Powerful Women in Consumer Technology 2019: June Ip
To see the full 2019 class of Powerful Women in Consumer Technology, please check out the program's home page.
Title: VP, Marketing (Global)
Company: Lenbrook International
Tell us a little about your career history.
My career history is peppered with so many interesting experiences and people; it’s been a lot of fun. I’ve worked in for-profit, non-profit, bootstrapped and venture-funded start-ups, $500 million market cap publicly traded companies, and everything in between. I’ve worked in consumer products, heavy industry, medical and aerospace, ad agencies and sustainability consulting, and have seen a thousand ways to do business. It’s been a wild ride and not the typical linear path that most take, but I’ve learned important lessons at every step and there always seems to be a new and exciting challenge around the bend.
What attracted you to a career in consumer technology?
It was quite accidental, if I’m honest. At the time I first became aware that Lenbrook was looking for a marketing person, my dad was late into his battle with a terminal cancer diagnosis and so I wasn’t actually in the workforce or even thinking about working. I got one of those email notifications from LinkedIn, though, saying an opportunity that fit my profile has come up, and I joked with my husband, who is an audiophile – “Hey, I guess you’d love me more if I worked for NAD, huh?” He actually pushed me to apply, as he knew that I would soon need something to look forward to, and while it was really hard for me to acknowledge that he was right, I did finally apply. My application was audacious, though! I basically just listed all of the audio brands we’ve had over the years – no NAD products, interestingly – because I wasn’t expecting to hear anything from Lenbrook, as surely, there are others who would be far more qualified than me since I had no experience in the industry. But lo and behold, the next day I got a call from John Banks, Chief Brand Officer at the time, and an in-person interview was scheduled for the end of the week. He apparently felt I was qualified!
What are the best initiatives available to attract women to careers in technology—and what hurdles are left to overcome?
I honestly wish there was a silver bullet, but I think the biggest hurdle is one that requires lifelong behavioral learning and access to the personal and professional resources that facilitate that, and that’s a utopic scenario that just doesn’t happen a lot in real life, unfortunately. I have heard from women of all ages who struggle with negative self-talk, and this is also borne out in research studies.
This negative self-talk is what prevents a woman from asking for a bigger raise because she’s either not sure she deserves it or she doesn’t want to be perceived as impolite and ungrateful. Meanwhile, research has shown that men have no issues with asking for a raise – I read somewhere (I forget now where) that men are three times more likely to ask for a raise than a woman and in the instance they both do, the woman asks for 20 percent less than her male peer. This is also the same negative self-talk that prevents women from speaking up if they are experiencing harassment. They don’t want to come across as “too emotional or irrational” and so they question whether they should say anything, and by the time they have had time to process what’s happened and ask around for other people’s opinions of whether their interpretation of the situation was rational, they then worry it’s too late to say anything and that no one would believe them even if they did. This is the same negative self-talk that I experienced time and again when I was volunteering for a high school tutoring program, where the young women I was working with would say things like, “I’m so dumb, I don’t get this,” when they encountered a school project that was difficult for them. Contrast this with their male peers who would instead say, “Why is the teacher giving us such a hard project?”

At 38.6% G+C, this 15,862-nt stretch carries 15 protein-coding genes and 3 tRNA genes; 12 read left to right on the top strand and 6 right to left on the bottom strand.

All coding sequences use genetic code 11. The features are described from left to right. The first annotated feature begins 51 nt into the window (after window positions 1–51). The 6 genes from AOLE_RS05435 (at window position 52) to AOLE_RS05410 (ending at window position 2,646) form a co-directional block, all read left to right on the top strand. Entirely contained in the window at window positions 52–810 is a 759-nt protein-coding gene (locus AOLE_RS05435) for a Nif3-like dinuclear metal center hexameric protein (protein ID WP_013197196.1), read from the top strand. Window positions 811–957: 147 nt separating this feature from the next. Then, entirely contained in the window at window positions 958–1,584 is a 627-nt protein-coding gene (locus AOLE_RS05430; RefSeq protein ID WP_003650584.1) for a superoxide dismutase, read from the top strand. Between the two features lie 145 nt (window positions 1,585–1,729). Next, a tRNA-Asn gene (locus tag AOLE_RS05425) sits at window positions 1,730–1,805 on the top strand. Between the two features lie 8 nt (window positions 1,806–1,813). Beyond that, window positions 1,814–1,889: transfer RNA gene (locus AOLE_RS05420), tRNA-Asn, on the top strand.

For a lot of societal reasons, girls and young women are much more likely to internalize and blame their own perceived weaknesses, whereas their male peers are more likely to look for external reasons for why something wasn’t going their way. And this negative self-talk doesn’t go away. Even at my “advanced age” (lol) I find myself having to actively watch for and control the negative self-talk in my head. In fact, when Dealerscope initially contacted me to tell me I was nominated for this recognition, Nancy (Klosek) had to convince me to accept to be profiled because I don’t view myself as powerful at all and questioned the selection criteria – I’m just doing what I was hired to do, so how did my name even come up as a possible candidate? I can name so many other more deserving women in this industry…
What accomplishments are you most proud of in your career?
There are a few, but I think the marketing team I’ve built at Lenbrook is a definite highlight. We’ve become a tight-knit team and we all seem to trust and respect each other, and we have a lot of fun working together even though the pressure to do more and to do better is omnipresent. The team has more or less doubled from when I first started and so the challenge in rapidly growing teams is ensuring that the existing and new team members are all pointed in the same direction without anyone feeling alienated. There have certainly been a few bumps along the way, but I think we’re in a good place right now.